Actually, I'd probably rule the same with Ghost Rider's "Pennance Stare" as well (bet you didn't think I knew that one, did you, folks?   :lol:   I've got a soft spot for Ghost Rider, particularly the 70's occult-filled books  ;) ).   If it was just a swing and a hit, I don't think he would be holding them, staring into their souls for multiple panels.  I maintain that he was non-stop pouring it on, digging around, burning down everything as he went.

 

 

As for any other comic-book sources, I can't say.  Though anything chemically-induced?  Oh yeah; cumulative is perfect there, too.

 

Still: I don't know enough about the source material to say that all the supers are doing this.  Linda Carter's lasso seemed to work instantly, but I don't recall her using it on anyone who wasn't completely normal.  And, uh...  well, being tied up by Linda Carter isn't something one struggles too much against anyway.  ;)

 

 

 

 

 

Quote

Well reverse that: why must it be all or nothing?  What does that simulate?

 

Succeeding or failing.  

 

But you're clearly an intelligent guy, and knew that already, so I'm going to assume this was a rhetorical question to introduce the others.

 

 

Quote

 

 

 

  Does that make for a superior gaming experience?

 

I haven't changed it in a few decades, but I'm a sample size of roughly One, and as such am statistically irrelevant.

 

 

 

Quote

Is it like we see in comics, etc?  Should we make Blast and Flash work the same way? 

 

I can't answer you about comics (except Ghost Rider, where I maintain that what we see there meshes up quite beautifully with Cumulative.

 

As for the second part:

 

They _do_ work that way.  Either you do damage, or you don't.  The Iron Man v machine gun example comes to mind.  If you hit someone, you are _not_ guaranteed to affect them.  You're just not.  Yeah, there's lots of talk about "you should plan your adventures so that your defenses absorb at or just below a certain amount of damage, so that when you buy an attack, you can assume an average die roll of 3.5 and therefore by enough dice so that on an average roll _some_ of your damage can be expected to get past defenses--"

 

Dude, I won't even go into _that_ conversation; I have avoided it since discovering the internet, and I think I can continue to avoid it for the fifteen or twenty years I have remaining.  (Frankly, I think it's a bit nutty.  I mean, we all do it, but seriously:  Buy defenses that let you shrug off _most_ of a typical attack?  Buy attacks that let you apply _some_ damage?  Sure: we all do it, but honestly, it makes _zero_ practical sense:  If I had some ability to know that "I will regularly be exposed to this level of damage," my next thought is _not_ going to be "how do I protect myself from _some_ of it?"    :rofl:   )

 

Even if you _do_  decide to buy enough of an attack that you can expect to get "some damage" through assuming 3.5 per die, suppose you average 3 per die?  or 2.5?  It happens.  You have a successful roll to hit, and your attack does _nothing_.  It's because of defenses.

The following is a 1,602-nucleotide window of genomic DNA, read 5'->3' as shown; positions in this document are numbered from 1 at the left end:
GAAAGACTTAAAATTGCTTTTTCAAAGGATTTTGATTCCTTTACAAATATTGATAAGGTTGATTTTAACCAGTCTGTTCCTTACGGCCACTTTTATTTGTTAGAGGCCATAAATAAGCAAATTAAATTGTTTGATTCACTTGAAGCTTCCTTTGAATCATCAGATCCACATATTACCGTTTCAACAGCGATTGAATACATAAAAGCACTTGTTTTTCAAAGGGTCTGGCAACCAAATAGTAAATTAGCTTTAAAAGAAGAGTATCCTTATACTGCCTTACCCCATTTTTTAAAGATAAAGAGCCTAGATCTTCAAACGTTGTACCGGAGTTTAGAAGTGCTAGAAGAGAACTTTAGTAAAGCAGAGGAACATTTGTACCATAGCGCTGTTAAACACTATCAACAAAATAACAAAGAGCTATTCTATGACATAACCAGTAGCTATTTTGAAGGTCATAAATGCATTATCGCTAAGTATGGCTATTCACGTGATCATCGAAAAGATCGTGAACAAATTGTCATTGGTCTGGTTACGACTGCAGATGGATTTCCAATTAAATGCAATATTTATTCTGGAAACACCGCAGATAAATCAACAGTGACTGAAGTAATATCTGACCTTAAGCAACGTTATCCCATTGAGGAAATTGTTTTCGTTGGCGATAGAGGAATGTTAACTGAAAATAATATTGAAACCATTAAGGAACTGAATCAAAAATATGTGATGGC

I could digress and move into "the problem you are having here is the exact same problem I have with calling extra DEF "luck" and defining it as "you hit, but no; you missed."  I frikity-frakin' _HATE_ it-- I hate it with the intensity of a thousand-thousand suns, and find it to be not just apocryphal, but outright _blasphemous_ to the spirit of the "to hit" roll.

 

But I _understand_ it.  I _get_ it.  The end result is identical: you did no damage.  So what if it's a straight port out of D&D and Armor Class where the guy in a cotton jerkin misses the guy in plate mail because having his plate mail makes him harder to hit for some reason?  (sure: the reason is "you hit, but it didn't do any damage."  Exactly reverse that: "You didn't do any damage, so you didn't hit," and you've got Combat Luck.  )

 

 

I _understand_ it.

 

I accept that people like it and will use it (at other people's tables).

 

 

 

Quote

OK you want to blind them how many segments?  Oops, too bad, you didn't get a good enough roll, your flash has no effect at all.

 

 

 

Precisely!  That's it exactly!

 

Oh, he was looking the other way, so was unaffected completely.

 

He had Flash Defense that was higher than your Effect Dice.

 

That's at least _two_ ways that your Flash was, as I think was mentioned up thread, an "Endurance waster" or a "turn waster."  Whatever it was; you shot your shot and nothing happened.

 

If the GM ruled that half the guys had averted their eyes or just weren't looking the right way, and so nothing happened to them, or that they all had their goggles on and the Flash Defense did nothing, you wouldn't be nearly as bummed, I don't suspect.  Well, other than the wasted END and such-- that's a bummer for any of us, really.

 

 

It bears mentioning that Flash has its own unique mechanic.  It has to, or it's not really flash: it's just some other attack being called Flash.

 

It has a unique mechanic because there is something unique about it-- not just it's effects (Drain CV; Transform to Blind), but in whether or not it actually _does_ effect: